Here's What I Don't Get About Gripes on "Feed Overload"

I choose to subscribe to around 280 RSS feeds.

There’s been a lot of chatter about "RSS overload" and "too many feeds" as if someone is forcing loads of information upon helpless feedreader addicts. If I chose to subscribe to 10 more magazines, would it be right for me to cry out in a month that I’m suffering from magazine overload and need some solution? The sensible solution would be to cancel half the subscriptions, since the cost/benefit of spending all the time reading magazines doesn’t add up.

The interesting twist in RSS is that the bar is so low. They’re free. It takes 5 seconds to add a feed to your reader. You can scroll through uninteresting content in seconds. So for many people, even if 2 out of every 10 posts are interesting, it’s worth the subscription. The onus is on the reader to develop that ratio for him/herself and if a feed isn’t cutting mustard, to remove it.

A lot of these gripes I think stem from too much irrelevant information in the RSS reader so people want better filters. Maybe one day there will be really smart filters. Until then, people should develop a signal to noise ratio that works for them, and then stick by it. That means some RSS spring cleaning.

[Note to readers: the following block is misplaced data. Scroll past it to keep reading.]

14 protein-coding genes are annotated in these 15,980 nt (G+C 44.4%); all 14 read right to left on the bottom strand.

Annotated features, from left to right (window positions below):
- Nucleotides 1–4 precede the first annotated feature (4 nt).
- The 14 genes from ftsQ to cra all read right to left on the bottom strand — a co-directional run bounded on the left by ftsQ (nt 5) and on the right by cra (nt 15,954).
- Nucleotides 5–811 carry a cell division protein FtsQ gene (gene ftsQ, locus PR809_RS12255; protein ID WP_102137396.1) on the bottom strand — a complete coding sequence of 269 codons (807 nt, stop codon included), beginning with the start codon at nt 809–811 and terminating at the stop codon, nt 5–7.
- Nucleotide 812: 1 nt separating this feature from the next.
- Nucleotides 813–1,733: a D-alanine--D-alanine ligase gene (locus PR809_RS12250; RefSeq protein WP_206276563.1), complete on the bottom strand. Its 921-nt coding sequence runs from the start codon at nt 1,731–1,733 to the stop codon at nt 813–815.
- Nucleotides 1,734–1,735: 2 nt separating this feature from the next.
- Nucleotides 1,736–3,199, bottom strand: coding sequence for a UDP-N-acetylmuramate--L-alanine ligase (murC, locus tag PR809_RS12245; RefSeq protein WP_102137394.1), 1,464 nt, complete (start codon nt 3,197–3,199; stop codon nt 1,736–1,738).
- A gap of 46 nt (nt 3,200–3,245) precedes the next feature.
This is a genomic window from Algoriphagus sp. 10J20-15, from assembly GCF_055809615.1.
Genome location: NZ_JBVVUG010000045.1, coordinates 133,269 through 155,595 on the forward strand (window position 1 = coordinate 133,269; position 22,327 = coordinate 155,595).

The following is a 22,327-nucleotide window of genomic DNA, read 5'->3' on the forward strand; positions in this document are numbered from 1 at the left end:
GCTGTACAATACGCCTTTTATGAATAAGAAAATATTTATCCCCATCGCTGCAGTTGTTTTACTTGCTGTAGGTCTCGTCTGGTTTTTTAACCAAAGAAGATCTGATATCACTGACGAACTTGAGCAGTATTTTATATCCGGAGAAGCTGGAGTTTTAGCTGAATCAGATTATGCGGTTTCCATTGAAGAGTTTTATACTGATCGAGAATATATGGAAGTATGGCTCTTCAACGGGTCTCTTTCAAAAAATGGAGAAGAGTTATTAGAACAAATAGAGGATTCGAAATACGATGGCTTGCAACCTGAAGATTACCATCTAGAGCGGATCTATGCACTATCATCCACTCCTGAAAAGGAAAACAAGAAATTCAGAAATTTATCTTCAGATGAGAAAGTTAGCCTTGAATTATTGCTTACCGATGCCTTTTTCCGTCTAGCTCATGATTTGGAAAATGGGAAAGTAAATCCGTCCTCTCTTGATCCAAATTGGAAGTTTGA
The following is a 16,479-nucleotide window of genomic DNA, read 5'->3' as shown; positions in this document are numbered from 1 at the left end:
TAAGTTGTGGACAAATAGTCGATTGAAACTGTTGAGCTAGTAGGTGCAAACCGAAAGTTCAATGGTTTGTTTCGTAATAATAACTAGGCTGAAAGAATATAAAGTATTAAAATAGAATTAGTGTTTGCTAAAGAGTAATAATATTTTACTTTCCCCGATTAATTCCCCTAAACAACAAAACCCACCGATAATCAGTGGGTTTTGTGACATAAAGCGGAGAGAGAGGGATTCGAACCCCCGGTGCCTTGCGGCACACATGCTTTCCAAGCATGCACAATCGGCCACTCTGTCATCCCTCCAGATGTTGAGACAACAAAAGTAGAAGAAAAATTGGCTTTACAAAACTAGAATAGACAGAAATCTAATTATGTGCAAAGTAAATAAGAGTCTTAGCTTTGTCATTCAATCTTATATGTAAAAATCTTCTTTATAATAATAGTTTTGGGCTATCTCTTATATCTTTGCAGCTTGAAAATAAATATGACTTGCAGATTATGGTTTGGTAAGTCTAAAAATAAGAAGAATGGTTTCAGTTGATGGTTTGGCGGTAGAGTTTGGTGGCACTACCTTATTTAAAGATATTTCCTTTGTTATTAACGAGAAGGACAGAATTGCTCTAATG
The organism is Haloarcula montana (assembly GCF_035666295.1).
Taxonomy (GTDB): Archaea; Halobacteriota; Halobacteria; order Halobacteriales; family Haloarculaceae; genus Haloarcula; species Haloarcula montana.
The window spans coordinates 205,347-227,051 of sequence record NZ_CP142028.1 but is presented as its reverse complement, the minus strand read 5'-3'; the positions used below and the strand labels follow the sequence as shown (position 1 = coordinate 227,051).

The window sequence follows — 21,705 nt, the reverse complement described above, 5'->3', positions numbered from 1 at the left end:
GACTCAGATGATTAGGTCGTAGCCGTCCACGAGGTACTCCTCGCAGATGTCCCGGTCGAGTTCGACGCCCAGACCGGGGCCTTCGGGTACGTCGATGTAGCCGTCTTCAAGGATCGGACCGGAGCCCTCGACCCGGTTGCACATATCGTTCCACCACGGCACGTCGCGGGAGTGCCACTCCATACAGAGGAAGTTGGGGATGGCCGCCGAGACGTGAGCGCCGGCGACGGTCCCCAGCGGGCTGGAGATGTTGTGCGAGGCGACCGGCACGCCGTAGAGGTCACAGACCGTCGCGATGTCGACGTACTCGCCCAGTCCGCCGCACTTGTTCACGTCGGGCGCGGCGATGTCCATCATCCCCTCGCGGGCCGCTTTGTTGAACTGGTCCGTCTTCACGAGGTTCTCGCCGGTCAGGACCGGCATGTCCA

One other suggestion. Once you get above 200 feeds, you can do some pruning. For example, if I didn’t want to get Jeff Jarvis‘ 6-7 posts a day, but still wanted to read his best, most influential posts, I could unsubscribe and still bet that all the other folks I read will link to his important posts. (I still read all of Jeff’s, btw, because he has good thoughts on journalism that many people don’t link to.)

3 Responses to Here's What I Don't Get About Gripes on "Feed Overload"

  1. Chris Yeh says:

    Of course we can unsubscribe (and I have done so from many feeds). But as I’ve noted on my own post (link to chrisyeh.blogspot.com), part of what I look for in my feeds is information that not everyone else already has.

    Yes, I want to hear what the buzz is, but I also want to learn about things that are under the radar.

    It just seems that if Google can organize the world’s information, it’s not asking too much for someone to be able to pull some metadata out of my list of feeds!

  2. Jeff Jarvis says:

    Whew. Glad you didn’t cancel.

  3. Ben Casnocha says:

    I agree on wanting to find stuff under the radar, but if you only get 1 juicy tidbit for every 20 posts, I don’t think it’s worth.

    Feeds are not the only way to get under the radar insights, also. There are some 40,000 business books published each year (or something like that), yet everyone seems to read the same 5. Surely there are more than 5 smart people in the world.

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